3/13/2005

New microSD - World’s Smallest Memory Card

Filed under: — Aviran Mordo

NEW ORLEANS, March 13 — The SD Card Association (SDA) announced plans to finalize specifications for a new, super-compact memory card this Spring. The microSD(TM) card, expected to be the world’s smallest memory card and measuring just 11mm x 15mm x 1mm, will be completely compatible with SanDisk(R) Corporation’s TransFlash(TM) format. The microSD card offers the advantages of removability and SD compatibility for use with a host of SD- and miniSD(TM)-enabled products.

SanDisk TransFlash has been widely adopted by key handset manufacturers around the world. The microSD card is supported by the more than 800 members of the SD Association and can be used immediately in the millions of handsets that currently use TransFlash. SanDisk plans to transition its TransFlash line to the microSD standard in Q3 2005.

“The microSD card was designed specifically for the wireless communications market,” said Ray Creech, president of SDA. “With mobile phones now offering built-in, high-resolution camera functions, content downloading capabilities, compatibility with PC data, and more sophisticated applications, there is a clear need for removable memory cards that support these capabilities. The microSD card meets all the wireless applications requirements for size, speed, performance, inter-operability and security.”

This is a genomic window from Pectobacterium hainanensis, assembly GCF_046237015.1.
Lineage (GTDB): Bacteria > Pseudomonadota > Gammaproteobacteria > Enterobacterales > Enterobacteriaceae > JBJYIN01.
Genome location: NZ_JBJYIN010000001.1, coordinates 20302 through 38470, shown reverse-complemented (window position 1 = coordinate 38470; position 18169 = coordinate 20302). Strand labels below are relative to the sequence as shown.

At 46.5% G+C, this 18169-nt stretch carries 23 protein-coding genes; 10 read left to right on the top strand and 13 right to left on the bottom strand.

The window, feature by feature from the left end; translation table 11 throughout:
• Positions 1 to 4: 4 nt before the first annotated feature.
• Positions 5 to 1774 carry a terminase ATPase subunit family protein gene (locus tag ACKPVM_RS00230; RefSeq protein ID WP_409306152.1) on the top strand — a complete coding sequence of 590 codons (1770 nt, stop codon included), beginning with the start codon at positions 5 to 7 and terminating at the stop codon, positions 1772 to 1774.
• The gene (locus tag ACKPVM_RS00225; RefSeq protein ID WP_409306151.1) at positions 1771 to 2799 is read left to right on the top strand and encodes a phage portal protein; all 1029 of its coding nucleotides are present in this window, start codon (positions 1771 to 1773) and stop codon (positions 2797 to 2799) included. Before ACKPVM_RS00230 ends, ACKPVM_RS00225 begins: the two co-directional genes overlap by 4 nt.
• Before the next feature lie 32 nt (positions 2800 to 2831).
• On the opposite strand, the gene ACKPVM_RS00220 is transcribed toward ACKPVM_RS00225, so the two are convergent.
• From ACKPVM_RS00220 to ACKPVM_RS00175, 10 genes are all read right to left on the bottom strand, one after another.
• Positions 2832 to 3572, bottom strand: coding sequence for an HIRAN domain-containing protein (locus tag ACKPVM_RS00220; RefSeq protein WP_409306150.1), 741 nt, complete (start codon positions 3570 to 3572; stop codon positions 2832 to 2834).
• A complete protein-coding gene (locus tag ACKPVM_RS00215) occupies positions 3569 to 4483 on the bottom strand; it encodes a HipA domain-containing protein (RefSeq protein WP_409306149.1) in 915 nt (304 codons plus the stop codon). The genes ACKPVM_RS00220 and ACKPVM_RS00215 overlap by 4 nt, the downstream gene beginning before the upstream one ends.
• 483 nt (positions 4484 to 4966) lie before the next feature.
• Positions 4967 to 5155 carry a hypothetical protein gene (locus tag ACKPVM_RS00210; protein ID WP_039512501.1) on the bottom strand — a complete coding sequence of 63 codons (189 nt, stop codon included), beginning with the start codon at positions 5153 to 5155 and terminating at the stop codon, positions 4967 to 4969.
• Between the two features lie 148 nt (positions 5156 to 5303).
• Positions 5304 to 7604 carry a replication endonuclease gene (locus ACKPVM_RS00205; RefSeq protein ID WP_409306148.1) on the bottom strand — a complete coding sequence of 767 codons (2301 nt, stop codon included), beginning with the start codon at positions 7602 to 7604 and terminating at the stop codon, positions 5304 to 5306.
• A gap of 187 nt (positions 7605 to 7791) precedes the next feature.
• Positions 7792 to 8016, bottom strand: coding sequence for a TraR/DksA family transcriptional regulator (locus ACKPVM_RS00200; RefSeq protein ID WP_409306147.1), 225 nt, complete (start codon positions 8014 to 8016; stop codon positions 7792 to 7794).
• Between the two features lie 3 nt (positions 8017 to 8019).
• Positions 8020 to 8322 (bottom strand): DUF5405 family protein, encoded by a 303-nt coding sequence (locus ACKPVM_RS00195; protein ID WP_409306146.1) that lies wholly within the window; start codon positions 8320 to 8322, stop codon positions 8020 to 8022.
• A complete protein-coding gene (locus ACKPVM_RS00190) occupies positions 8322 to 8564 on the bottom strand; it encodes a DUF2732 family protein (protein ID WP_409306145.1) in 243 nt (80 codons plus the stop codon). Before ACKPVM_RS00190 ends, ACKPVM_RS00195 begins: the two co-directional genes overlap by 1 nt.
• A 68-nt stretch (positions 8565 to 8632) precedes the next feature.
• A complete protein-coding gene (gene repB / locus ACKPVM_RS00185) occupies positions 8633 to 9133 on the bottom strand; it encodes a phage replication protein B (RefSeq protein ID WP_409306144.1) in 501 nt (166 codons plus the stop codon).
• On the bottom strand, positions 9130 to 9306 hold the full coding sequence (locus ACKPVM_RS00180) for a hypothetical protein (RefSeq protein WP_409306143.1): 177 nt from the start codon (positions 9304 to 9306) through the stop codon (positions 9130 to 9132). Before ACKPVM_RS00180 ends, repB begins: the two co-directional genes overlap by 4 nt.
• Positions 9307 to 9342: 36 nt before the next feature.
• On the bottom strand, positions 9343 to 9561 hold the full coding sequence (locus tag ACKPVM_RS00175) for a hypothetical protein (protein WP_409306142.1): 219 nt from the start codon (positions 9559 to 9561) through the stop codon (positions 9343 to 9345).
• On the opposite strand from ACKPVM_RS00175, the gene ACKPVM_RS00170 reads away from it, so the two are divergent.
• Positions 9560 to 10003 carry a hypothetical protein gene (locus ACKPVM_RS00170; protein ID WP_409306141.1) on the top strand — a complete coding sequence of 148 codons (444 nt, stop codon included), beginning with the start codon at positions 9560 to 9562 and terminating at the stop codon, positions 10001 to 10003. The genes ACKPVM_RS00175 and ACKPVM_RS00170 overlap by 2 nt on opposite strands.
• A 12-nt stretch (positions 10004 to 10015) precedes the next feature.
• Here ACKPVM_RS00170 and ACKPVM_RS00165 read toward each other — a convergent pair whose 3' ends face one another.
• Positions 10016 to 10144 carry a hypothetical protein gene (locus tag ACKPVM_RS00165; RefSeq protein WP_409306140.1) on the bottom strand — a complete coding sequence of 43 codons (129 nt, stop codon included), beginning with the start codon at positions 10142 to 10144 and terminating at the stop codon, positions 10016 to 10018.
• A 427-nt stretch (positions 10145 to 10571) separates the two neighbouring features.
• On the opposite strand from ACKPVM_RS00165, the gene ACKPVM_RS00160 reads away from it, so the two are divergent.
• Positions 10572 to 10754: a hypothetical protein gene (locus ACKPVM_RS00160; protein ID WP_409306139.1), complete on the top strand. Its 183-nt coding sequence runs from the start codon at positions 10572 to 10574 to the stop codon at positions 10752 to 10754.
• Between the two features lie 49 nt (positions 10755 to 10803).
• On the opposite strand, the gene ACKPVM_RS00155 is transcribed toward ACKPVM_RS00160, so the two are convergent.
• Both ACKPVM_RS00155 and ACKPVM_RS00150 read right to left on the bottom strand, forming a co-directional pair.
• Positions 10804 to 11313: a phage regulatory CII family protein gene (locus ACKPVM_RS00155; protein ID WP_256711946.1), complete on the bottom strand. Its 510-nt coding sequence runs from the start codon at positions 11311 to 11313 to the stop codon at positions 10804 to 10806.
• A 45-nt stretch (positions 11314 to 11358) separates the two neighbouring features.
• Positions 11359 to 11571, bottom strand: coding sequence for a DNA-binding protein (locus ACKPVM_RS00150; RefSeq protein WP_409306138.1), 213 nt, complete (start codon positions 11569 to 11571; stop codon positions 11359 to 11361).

AOL Users Will Waive Privacy

Filed under: — Aviran Mordo

America Online, Inc. has quietly updated the terms of service for its AIM instant messaging application, making several changes that is sure to raise the hackles of Internet privacy advocates.

The revamped terms of service, which apply only to users who downloaded the free AIM software on or after Feb. 5, 2004, gives AOL the right to “reproduce, display, perform, distribute, adapt and promote” all content distributed across the chat network by users.

“You waive any right to privacy. You waive any right to inspect or approve uses of the content or to be compensated for any such uses,” according to the AIM terms-of-service.

Although the user will retain ownership of the content passed through the AIM network, the terms give AOL ownership of “all right, title and interest in any compilation, collective work or other derivative work created by AOL using or incorporating this [user] content.

“In addition, by posting content on an AIM Product, you grant AOL, its parent, affiliates, subsidiaries, assigns, agents and licensees the irrevocable, perpetual, worldwide right to reproduce, display, perform, distribute, adapt and promote this content in any medium,” it added.

Source: eWeek

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